My son lived with a young woman in Pennsylvania for several years without benefit of marriage. This relationship produced a daughter, now age 7. Several months ago, the couple separated; custody of the child is currently being adjudicated, although the former partner has primary custody and both she and the child currently reside with the maternal grandparents in the same town as my son.Through the child, my son discovered that the former partner is about to move in with her new boyfriend in another jurisdiction (different county at minimum, but possibly a different state, as the new boyfriend has close relatives in California). This young man is a convicted felon, as is his mother, with whom he resides; in addition, he has threatened my son's life. To compound the issue, the former partner has shown extremely poor judgment in her parenting; these issues are what contributed significantly to the break-up in the first place. At this point, my son is concerned that his daughter's safety may be at issue; that he may lose the level of contact he currently has with his daughter; also that with his daughter being removed from the current jurisdiction, he may lose some legal parental rights, as well as a proximate parental relationship. Because he is the plaintiff in a legal case, attempting to obtain custody of his daughter, the former partner will not speak to him, also will not comment on whether she is relocating, nor where. This move is scheduled to occur on Sunday; he has attempted to reach his attorney and has been informed that she is unavailable until Tuesday.My son is concerned enough about his daughter's safety that he is considering not returning her to the mother until his lawyer returns. I have advised him that he must contact his lawyer's office and inform that the situation is now acute, and that he needs assistance prior to Tuesday. In any event, the law firm is not open on weekends and so even reaching the law office is likely not to be timely enough. There is a signed agreement with the former partner that provides my son alternate weekends and one weeknight with his daughter, however, as has initiated legal proceedings to get full custody, this agreement has not been approved by a family court judge.My question is: where can my son turn to obtain assistance immediately to ensure that his daughter is not removed from the court's jurisdiction and perhaps out of his parental reach, or even put in an unsafe environment?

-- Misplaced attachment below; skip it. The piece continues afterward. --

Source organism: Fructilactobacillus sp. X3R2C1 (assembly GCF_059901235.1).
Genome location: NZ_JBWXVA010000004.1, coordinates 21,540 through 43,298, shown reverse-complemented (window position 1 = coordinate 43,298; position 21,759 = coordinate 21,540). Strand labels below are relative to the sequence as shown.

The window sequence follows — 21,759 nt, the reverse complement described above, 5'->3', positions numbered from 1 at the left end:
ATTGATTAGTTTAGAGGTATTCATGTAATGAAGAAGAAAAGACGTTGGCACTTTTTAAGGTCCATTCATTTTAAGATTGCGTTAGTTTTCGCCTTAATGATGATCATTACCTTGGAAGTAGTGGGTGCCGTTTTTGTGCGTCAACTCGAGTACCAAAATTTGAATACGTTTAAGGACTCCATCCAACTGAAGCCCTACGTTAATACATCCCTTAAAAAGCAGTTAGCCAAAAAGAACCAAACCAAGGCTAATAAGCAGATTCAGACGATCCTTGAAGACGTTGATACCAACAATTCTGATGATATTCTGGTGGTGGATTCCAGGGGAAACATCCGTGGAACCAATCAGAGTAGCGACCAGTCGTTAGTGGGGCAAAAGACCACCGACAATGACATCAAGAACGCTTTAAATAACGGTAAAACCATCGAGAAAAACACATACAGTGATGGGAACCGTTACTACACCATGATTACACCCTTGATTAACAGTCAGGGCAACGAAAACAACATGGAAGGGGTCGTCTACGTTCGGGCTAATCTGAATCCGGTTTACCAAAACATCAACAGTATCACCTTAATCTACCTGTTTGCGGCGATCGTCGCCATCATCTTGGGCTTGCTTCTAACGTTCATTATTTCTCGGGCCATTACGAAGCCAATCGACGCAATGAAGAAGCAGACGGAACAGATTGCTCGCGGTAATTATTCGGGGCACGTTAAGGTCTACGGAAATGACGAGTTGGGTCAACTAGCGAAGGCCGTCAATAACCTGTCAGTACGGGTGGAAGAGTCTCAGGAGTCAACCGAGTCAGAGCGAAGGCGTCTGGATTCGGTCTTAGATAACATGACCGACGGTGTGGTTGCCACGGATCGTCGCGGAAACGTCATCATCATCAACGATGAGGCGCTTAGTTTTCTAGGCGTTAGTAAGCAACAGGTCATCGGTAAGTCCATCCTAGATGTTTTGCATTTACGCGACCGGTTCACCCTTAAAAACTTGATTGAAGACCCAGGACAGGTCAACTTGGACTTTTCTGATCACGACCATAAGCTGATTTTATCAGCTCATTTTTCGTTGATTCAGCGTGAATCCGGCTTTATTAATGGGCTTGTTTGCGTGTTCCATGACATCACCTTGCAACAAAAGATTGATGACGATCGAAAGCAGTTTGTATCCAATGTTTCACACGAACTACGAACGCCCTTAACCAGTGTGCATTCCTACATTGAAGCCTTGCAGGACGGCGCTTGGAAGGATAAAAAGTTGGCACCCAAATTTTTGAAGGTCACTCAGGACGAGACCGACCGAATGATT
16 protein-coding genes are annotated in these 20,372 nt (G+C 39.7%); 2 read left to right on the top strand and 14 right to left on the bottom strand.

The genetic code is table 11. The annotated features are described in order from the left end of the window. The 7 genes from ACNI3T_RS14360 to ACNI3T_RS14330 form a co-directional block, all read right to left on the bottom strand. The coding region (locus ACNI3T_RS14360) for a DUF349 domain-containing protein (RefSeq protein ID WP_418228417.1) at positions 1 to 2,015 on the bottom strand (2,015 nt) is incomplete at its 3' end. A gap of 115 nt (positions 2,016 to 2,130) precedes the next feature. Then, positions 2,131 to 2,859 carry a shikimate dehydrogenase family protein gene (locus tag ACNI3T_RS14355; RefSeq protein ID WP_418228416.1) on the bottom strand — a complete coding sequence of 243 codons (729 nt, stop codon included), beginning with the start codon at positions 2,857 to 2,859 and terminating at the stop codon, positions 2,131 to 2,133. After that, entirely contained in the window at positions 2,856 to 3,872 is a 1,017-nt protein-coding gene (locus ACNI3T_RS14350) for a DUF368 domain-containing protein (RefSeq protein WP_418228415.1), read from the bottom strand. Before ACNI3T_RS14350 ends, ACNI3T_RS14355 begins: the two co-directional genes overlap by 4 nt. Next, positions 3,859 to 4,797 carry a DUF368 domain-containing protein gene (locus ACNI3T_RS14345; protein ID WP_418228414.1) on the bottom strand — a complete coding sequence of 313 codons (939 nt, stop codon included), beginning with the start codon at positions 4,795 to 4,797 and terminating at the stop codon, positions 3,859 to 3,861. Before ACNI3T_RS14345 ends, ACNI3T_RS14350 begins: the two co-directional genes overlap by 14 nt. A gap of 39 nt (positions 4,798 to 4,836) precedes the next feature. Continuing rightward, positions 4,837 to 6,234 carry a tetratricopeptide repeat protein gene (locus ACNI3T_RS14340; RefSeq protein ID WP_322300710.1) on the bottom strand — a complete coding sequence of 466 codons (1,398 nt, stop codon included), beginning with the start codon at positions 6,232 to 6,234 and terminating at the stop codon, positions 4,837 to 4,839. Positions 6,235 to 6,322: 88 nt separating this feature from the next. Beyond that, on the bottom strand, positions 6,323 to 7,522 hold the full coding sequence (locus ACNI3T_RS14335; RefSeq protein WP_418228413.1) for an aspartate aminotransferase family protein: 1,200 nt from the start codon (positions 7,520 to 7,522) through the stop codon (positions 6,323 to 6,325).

Hello and thank you for the opportunity to assist you. There may be a slight delay between your follow ups and my replies as I am typing out my answer. Please remember that this is general information only, not legal advice, and no attorney-client relationship is formed.I am sorry for your family's situation. Can you please tell me what state this is currently in, as different states have different procedures.This not an answer, but an Information Request. I need this information to answer your question. Please reply, so I can answer your question. I look forward to helping you.
Yes, the state is Pennsylvania. I believe that information is in the text of my question.
Thank you and my apologies.where can my son turn to obtain assistance immediately to ensure that his daughter is not removed from the court's jurisdiction and perhaps out of his parental reach, or even put in an unsafe environment?I am sorry for your family's situation. This actually gives rise to two sub-questions that must be answered separately.What Can Be DoneHere, I am going to assume that your son still wants full custody and it sounds like he has filed for it already. While a lawsuit is pending, you are no doubt aware that temporary orders may be set to deal with custody and other issues surrounding custody.If she wishes to relocate, he may file what is known as an ex parte motion for a restraining order, asking that she be enjoined (stopped) from relocating. The way an ex-parte works is that he files said motion with the court and it is heard immediately, meaning on the same day. The court may or may not agree to grant the order depending on the emergency nature (what is the possibility of the child being harmed)? Assuming the Court agrees (or not), the other party (her) is then served with the motion in a few days and the matter is revisited a week or two later once she is served and has the right to defend her decision to relocate. Obviously, if the Court agrees with the initial ex-parte order when filed, she is enjoined from moving until the next hearing, at which time the Court decides whether or not to extend the order.At the same time, he may also request that custody be transferred now. He would have to show that this is "in the best interest of the child." In re Custody of Hernandez, 376 A. 2d 648 - Pa: Superior Court 1977.Where Can I Find An Attorney To Do This?Please try the PA Bar Referral by County...http://www.pabar.org/public/membership/lrsblurb.asp...the attorneys are vetted and qualified and the service is free. Then you can cross-reference the name(s) on www.avvo.com for client reviews, Bar history, and metrics.Doing this, you should be able to find an attorney you are confident with and whom you can trust, and who is available ASAP.I hope this finds you well. Please click Reply to Expert to keep talking, or rate my answer when we are finished. Kindly rate my answer as one of the top three faces only when you are ready, because this is how I get credit for my time with you. I work very hard to formulate an informative answer for you; please reciprocate my good faith. (You may always ask follow ups free after rating.)
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